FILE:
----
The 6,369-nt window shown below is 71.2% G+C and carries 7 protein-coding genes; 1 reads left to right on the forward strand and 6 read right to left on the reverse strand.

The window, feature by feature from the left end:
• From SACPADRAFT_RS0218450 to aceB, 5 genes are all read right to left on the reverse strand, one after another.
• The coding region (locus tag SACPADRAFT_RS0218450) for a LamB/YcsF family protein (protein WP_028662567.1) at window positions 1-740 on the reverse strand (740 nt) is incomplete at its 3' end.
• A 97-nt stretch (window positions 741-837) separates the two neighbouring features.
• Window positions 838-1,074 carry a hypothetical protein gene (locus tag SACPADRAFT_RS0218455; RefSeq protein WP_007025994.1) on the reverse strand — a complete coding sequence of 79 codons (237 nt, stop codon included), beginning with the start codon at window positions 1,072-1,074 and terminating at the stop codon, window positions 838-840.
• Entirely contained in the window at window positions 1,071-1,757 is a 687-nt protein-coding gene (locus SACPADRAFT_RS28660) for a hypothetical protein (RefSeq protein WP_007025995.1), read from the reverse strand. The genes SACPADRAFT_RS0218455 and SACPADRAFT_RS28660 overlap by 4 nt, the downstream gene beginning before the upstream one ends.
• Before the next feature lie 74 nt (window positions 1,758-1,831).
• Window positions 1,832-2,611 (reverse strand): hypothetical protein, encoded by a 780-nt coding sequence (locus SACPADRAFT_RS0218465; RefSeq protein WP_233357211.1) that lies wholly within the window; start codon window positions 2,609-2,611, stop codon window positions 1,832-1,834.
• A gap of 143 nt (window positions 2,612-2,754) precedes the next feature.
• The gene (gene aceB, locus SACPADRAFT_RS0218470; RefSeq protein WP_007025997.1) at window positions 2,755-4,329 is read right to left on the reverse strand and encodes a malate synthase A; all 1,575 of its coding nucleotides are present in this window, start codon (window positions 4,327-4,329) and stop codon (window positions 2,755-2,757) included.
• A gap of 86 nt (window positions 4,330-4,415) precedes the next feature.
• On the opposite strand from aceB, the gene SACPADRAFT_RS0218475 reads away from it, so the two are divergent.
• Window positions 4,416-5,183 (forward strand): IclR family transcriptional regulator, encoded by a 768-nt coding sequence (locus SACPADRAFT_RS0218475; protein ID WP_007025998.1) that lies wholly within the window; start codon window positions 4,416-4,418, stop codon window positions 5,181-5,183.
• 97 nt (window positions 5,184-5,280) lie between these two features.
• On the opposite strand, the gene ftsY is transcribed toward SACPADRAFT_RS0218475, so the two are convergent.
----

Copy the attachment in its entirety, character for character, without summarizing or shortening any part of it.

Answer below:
The 6,369-nt window shown below is 71.2% G+C and carries 7 protein-coding genes; 1 reads left to right on the forward strand and 6 read right to left on the reverse strand.

The window, feature by feature from the left end:
• From SACPADRAFT_RS0218450 to aceB, 5 genes are all read right to left on the reverse strand, one after another.
• The coding region (locus tag SACPADRAFT_RS0218450) for a LamB/YcsF family protein (protein WP_028662567.1) at window positions 1-740 on the reverse strand (740 nt) is incomplete at its 3' end.
• A 97-nt stretch (window positions 741-837) separates the two neighbouring features.
• Window positions 838-1,074 carry a hypothetical protein gene (locus tag SACPADRAFT_RS0218455; RefSeq protein WP_007025994.1) on the reverse strand — a complete coding sequence of 79 codons (237 nt, stop codon included), beginning with the start codon at window positions 1,072-1,074 and terminating at the stop codon, window positions 838-840.
• Entirely contained in the window at window positions 1,071-1,757 is a 687-nt protein-coding gene (locus SACPADRAFT_RS28660) for a hypothetical protein (RefSeq protein WP_007025995.1), read from the reverse strand. The genes SACPADRAFT_RS0218455 and SACPADRAFT_RS28660 overlap by 4 nt, the downstream gene beginning before the upstream one ends.
• Before the next feature lie 74 nt (window positions 1,758-1,831).
• Window positions 1,832-2,611 (reverse strand): hypothetical protein, encoded by a 780-nt coding sequence (locus SACPADRAFT_RS0218465; RefSeq protein WP_233357211.1) that lies wholly within the window; start codon window positions 2,609-2,611, stop codon window positions 1,832-1,834.
• A gap of 143 nt (window positions 2,612-2,754) precedes the next feature.
• The gene (gene aceB, locus SACPADRAFT_RS0218470; RefSeq protein WP_007025997.1) at window positions 2,755-4,329 is read right to left on the reverse strand and encodes a malate synthase A; all 1,575 of its coding nucleotides are present in this window, start codon (window positions 4,327-4,329) and stop codon (window positions 2,755-2,757) included.
• A gap of 86 nt (window positions 4,330-4,415) precedes the next feature.
• On the opposite strand from aceB, the gene SACPADRAFT_RS0218475 reads away from it, so the two are divergent.
• Window positions 4,416-5,183 (forward strand): IclR family transcriptional regulator, encoded by a 768-nt coding sequence (locus SACPADRAFT_RS0218475; protein ID WP_007025998.1) that lies wholly within the window; start codon window positions 4,416-4,418, stop codon window positions 5,181-5,183.
• 97 nt (window positions 5,184-5,280) lie between these two features.
• On the opposite strand, the gene ftsY is transcribed toward SACPADRAFT_RS0218475, so the two are convergent.